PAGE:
Published on September 17, 2012 by Casey
Native Americans needed many tools in their daily lives to assist with hunting, growing crops, fashioning utilitarian crafts and holding spiritual ceremonies. Often, tools made of stone or bone required other tools to shape them.
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Native Americans scraped and trimmed plant fibers for making baskets using obsidian blades. For more intricate Native-American baskets, the weaver used sewing awls made from cactus spines or bones, or employed her own teeth to split fibers into smaller sections.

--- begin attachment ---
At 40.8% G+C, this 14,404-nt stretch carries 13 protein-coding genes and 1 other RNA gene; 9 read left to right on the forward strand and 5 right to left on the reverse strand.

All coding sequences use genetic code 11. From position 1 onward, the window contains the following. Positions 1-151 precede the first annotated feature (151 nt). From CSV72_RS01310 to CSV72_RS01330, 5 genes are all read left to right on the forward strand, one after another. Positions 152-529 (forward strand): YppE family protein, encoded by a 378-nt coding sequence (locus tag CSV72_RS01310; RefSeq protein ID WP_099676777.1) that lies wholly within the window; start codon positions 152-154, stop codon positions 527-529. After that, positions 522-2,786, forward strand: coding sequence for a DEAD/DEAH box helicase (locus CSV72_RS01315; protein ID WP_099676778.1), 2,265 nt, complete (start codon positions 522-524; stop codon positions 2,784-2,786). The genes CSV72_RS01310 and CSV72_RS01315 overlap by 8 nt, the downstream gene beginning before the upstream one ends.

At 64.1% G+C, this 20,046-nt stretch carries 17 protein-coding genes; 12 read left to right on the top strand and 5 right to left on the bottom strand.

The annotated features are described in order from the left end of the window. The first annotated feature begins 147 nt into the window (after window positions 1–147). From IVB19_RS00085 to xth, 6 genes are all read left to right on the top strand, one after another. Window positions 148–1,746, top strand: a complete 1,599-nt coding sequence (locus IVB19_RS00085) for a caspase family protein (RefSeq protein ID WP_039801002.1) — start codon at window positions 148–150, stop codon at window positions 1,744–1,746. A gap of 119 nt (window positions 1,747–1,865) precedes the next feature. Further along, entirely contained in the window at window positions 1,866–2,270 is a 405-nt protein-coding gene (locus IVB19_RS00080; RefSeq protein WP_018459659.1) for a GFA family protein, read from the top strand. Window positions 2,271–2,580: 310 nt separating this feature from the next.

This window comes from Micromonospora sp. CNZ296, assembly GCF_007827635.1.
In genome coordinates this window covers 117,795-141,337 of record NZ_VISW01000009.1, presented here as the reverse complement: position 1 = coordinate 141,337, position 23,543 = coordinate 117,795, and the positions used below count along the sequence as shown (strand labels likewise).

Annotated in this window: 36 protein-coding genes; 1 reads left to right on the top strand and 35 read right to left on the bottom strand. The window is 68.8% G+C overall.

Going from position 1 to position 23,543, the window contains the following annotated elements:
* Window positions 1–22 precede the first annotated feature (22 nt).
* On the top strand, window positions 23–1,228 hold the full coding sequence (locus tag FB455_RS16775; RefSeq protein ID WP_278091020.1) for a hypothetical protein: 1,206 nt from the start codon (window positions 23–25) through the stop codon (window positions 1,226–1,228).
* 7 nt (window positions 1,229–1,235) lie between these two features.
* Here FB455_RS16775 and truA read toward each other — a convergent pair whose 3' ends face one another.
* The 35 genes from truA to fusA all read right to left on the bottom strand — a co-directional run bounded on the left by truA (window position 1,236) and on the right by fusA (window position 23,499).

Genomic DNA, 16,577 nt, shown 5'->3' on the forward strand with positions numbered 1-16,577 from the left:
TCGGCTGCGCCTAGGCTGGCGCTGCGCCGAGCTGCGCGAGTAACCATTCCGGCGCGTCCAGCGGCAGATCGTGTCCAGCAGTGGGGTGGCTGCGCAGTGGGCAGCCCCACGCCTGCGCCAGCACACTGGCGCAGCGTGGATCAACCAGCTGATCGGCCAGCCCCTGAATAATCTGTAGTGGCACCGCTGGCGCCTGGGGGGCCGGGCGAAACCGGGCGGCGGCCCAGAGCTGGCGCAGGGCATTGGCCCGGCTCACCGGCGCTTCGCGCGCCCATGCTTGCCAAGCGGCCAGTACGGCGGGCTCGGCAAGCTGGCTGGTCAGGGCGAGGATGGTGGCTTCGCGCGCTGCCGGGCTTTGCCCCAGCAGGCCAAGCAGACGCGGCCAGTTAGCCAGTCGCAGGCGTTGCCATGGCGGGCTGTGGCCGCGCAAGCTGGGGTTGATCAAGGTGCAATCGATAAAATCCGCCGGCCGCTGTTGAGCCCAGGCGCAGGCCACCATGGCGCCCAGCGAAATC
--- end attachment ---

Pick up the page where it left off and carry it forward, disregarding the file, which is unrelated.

Bison shoulder bones fashioned into hoes helped Native Americans prepare soil and cultivate crops. Animal horns doubled as vessels and ladles for food use, and filed or shaped deer antlers became scraping tools for animals hides or weapons.
Mussel shells made good corn-kernel scrapers. Larger shells did double-duty as hide-scrapers or hoes for farming
Hunting provided much of the food for Native American peoples, creating the need for arrowheads, knives, spears, and daggers of bone or shaped stone. Animal bones or antlers served as spear shafts and handles for stone blades.
Large stone slabs called metates were platforms for grinding corn, nuts and herbs, and also served as work areas for shaping stone or bone tools. Native Americans then used different-sized manos, or handheld stones of granite or igneous rock, in conjunction with metates to chip, flake or shape other tools.